tender (about % hour). Rub through a fine sieve, return to the sauce- 
pan, add seasoning to taste, and re-heat. Stir in the cream, and use as 
required.^ If milk is used, mix with it a teaspoonful of cornflour or 
ordinary flour, stir it into the puree when boiling, and simmer for 5 
minutes to cook the flour. Season with salt and a tiny pinch of 
cayenne. 

Time. \\ to 2 hours. Average Cost, lod. per pint with cream. 
Sufficient for a boiled turkey. 

Note. Brown chestnut sauce may be made by substituting a pint of 
brown sauce and a of a pint of brown stock for the white stock and cream. 

188. CREAM SAUCE. (Fr. Sauce a la Creme.) 
(For Sweetbreads, Chickens, Soles.) 

Ingredients. 3 tablcspoonfuls of Bechamel sauce, 2 tablespoonfuls 
of cream, i oz. of butter, 2 yolks of eggs, a few drops of lemon-juice, salt 
and pepper. 

Method. Put all the ingredients except the lemon juice into a small 
saucepan, which must be placed either in a bain-marie or in a larger 
shallow pan, half full of boiling water. Stir the mixture until it 
acquires the consistency of thick cream, then pass through a tammy- 
cloth, reheat, add the lemon juice, and use. 

Time. 20 to 30 minutes. Average Cost, 6d. to /d. 

189. CUCUMBER SAUCE (Hot). (Fr. Sauce aux 
Concombres [Chaude].) 

Ingredients. \ a pint of Bechamel sauce (see page 220) i cucumber, i 
oz. of butter, a little spinach greening, salt and pepper. 

Method. Peel the cucumber, cut into thick slices, and remove the 
seeds. Melf. the butter in a stewpan, put in the cucumber, cover 



WHITE SAUCES AND SALAD DRESSINGS 225 

closely, and let it steam in the butter until tender (about 30 minutes \ 
stirring occasionally. When sufficiently cooked, add the sauce, 
lemon-juice, seasoning, and spinach greening. Cook two or three 
minutes, pass through a sieve and serve. 

Time. About i hour. Average Cost, 8d. to lod. for this quantity. 

190. DUTCH SAUCE. (Fr. Sauce Hollandaise.) 

Ingredients. 2 tablespoonfuls of vinegar, i shallot, peeled and chopped,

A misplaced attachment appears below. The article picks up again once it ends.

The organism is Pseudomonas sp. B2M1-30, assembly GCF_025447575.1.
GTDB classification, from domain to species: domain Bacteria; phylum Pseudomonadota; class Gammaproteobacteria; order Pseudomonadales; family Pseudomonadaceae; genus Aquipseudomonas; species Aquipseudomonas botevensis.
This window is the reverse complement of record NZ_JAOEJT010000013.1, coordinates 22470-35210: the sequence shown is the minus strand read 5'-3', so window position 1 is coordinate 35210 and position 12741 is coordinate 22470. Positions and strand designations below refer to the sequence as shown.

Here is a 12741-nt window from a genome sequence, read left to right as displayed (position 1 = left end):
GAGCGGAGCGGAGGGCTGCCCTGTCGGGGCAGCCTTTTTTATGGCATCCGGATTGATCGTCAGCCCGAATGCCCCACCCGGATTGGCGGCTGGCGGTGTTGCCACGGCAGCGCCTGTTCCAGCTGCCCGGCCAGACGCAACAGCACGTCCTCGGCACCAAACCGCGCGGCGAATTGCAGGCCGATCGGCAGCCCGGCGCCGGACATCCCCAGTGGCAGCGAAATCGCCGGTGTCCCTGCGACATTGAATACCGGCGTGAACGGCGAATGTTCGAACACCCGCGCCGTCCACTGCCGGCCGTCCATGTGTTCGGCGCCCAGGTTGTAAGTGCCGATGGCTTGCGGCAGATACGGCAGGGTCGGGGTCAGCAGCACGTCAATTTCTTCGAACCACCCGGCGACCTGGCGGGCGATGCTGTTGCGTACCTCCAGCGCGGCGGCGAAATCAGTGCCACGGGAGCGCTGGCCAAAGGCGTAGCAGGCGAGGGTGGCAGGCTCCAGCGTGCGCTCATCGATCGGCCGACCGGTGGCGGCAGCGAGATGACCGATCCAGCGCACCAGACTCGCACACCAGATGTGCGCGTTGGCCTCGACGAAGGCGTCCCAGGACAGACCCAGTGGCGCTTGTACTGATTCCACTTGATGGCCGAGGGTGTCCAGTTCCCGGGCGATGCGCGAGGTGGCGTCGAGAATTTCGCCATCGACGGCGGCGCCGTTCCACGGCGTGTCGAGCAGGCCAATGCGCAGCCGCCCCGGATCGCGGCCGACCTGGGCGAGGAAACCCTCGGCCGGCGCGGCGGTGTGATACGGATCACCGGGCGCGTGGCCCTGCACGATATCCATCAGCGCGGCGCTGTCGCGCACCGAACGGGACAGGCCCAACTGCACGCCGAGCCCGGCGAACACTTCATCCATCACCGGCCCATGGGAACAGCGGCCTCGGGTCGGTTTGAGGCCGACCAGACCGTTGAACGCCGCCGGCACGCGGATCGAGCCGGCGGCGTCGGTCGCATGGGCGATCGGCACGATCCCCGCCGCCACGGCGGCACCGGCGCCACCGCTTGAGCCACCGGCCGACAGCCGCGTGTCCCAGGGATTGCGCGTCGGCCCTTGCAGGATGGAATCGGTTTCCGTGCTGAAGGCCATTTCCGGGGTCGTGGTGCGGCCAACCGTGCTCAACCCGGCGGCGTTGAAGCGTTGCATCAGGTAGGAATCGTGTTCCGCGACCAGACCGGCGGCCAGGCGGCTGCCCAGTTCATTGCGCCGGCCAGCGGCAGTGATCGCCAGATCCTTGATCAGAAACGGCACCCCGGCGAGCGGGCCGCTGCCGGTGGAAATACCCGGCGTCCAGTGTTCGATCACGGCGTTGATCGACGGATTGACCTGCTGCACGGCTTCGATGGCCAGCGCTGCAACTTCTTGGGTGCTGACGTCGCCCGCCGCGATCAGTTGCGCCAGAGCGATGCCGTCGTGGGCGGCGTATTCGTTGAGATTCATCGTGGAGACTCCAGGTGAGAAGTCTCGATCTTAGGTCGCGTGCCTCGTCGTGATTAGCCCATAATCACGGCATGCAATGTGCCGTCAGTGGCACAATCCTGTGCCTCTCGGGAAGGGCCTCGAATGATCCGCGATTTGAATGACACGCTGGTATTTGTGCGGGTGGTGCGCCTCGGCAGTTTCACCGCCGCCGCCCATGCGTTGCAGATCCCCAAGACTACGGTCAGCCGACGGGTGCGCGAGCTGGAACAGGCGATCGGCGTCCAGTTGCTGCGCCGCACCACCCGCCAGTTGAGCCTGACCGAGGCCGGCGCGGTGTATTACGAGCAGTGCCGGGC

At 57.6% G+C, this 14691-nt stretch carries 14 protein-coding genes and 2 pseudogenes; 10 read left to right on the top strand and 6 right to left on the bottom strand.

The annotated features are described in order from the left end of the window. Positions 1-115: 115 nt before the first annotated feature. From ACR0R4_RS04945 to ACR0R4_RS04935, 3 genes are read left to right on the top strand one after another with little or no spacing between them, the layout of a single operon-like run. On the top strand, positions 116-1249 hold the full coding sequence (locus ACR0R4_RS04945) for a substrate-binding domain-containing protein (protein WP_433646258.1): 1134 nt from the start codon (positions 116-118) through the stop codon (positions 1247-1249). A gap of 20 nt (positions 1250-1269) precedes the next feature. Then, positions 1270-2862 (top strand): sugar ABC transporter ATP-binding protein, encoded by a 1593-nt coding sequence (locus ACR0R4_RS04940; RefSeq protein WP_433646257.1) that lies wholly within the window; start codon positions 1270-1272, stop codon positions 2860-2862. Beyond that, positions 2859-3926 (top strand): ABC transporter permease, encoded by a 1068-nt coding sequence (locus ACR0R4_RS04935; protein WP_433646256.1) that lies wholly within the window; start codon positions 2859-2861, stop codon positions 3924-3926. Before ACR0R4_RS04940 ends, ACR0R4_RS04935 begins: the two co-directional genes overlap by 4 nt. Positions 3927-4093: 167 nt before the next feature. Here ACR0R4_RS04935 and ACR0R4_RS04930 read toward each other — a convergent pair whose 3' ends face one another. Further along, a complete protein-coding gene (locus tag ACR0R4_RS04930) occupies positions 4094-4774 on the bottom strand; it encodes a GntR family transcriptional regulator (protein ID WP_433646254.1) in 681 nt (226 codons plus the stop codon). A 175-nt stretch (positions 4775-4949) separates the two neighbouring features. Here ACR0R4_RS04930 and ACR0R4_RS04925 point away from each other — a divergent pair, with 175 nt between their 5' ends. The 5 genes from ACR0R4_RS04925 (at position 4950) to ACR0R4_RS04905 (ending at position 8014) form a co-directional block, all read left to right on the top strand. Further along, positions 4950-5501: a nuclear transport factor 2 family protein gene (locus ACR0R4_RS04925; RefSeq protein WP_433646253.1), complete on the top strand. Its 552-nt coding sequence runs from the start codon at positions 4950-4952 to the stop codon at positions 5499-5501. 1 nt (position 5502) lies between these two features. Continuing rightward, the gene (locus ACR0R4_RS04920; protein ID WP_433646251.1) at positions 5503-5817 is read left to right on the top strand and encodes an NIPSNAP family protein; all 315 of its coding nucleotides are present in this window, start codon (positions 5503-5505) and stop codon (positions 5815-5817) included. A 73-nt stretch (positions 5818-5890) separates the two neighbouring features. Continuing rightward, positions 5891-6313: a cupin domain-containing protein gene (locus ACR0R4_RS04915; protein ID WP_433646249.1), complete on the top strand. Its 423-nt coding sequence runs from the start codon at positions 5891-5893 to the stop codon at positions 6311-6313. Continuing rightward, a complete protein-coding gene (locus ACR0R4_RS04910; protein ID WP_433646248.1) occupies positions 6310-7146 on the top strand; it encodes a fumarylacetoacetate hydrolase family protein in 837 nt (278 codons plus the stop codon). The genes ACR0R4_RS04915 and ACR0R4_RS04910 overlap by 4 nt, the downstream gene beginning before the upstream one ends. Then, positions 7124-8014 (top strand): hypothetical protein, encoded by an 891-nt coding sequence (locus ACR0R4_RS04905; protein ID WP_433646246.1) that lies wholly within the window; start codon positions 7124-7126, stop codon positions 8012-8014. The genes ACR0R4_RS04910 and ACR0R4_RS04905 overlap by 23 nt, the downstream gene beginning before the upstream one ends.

i bay-leaf, 4 white peppercorns crushed, i gill of white sauce, the yolks 
of 2 eggs, i teaspoonful of lemon-juice, 2 ozs. of butter, salt. 

Method. Put the vinegar (French wine vinegar in preference to 
malt vinegar) with the shallot, bay-leaf and peppercorns in a stcwpan, 
and reduce to \ its original quantity ; add the white sauce, let it boil, 
remove the bay-leaf, and stir in the yolks of eggs. When it begins to 
thicken remove the preparation from the fire and strain into another 
stcwpan. Re-heat (taking great care that the sauce does not curdle \ 
and whisk in the butter by degrees. Add the lemon-juice and enough 
salt to taste, and serve with boiled fish, artichokes, asparagus, etc. 

Time. About an hour. Average Cost, 6d. to ;d. 

I9 i._ DUTCH SAUCE. (Fr. Sauce Hollandaise.) 
(Another Method.) 

Ingredients. The yolks of 3 eggs, 2 ozs. butter, I gill Bechamel sauce, 
| of a gill of stock, the juice of -\ a lemon, salt and pepper. 

Method. Make the sauce hot, remove the saucepan to the side of the 
stove, and whisk in the yolks of the eggs, stock and lemon-juice. Cook 
over a slow fire, then add the butter in small pieces oft" the fire. 
Season, strain, and it is ready to serve. The sauce must be care- 
fully cooked, and on no account placed on the fire after the butter 
is added, or it will oil. 

Time. 20 minutes. Average Cost, 6d. to 8d. 

THE LEMON (Fr.: Citron). This well-known fruit of the lemon tree. Citrus 7,mon?/m, is a native of 
tin; tropi' al parts of A>ia, and was probably introduced into south-western Fnrpe by tin 
It is allied to the citron and the orange, but is more hardy than the latter. The lemon is 
! into this country chieflv from Spain, Portugal, Si- ily, and the A/ores. From the 
lemon lime-juice is obtained, whirh is used in the manufacture of lemon i 
i- al->< laro'lv employed in calico printing to discharge colours. The anti-v-orbutir prp 
limc-jiiii r are of high value, and lime-juice is extensively used in the Navy and the Merchant 5 
Its constituents are sugar, virrtablr. albuminous and mineral matter, including p.ta->li 
acid and the oil of /cm-m are obtained by pressure and distillation from the fr->h pod ; th.- latt.-r i- a 
v<.i.itilc ml f a yrllow or greenish colour, much used in perfumery, medi- in.il prcp.ir.ition>, and f-r 
various domestic purposes. Lemon-peel is prepared by drying the rind, and preserving it wit:, 

192. FRENCH ONION SAUCE. (Fr. Sauce Sou- 
bise.) 

Ingredients. 2 Spanish onions, i gill of white stock, a pint of Be- 
chamel sauce, white pepper, salt, a pinch of white sugar 

I 



226 HOUSEHOLD MANAGEMENT 

Method. Peel the onions, parboil them in salted water, strain and 
chop very finely. Return to the saucepan, stir over the fire until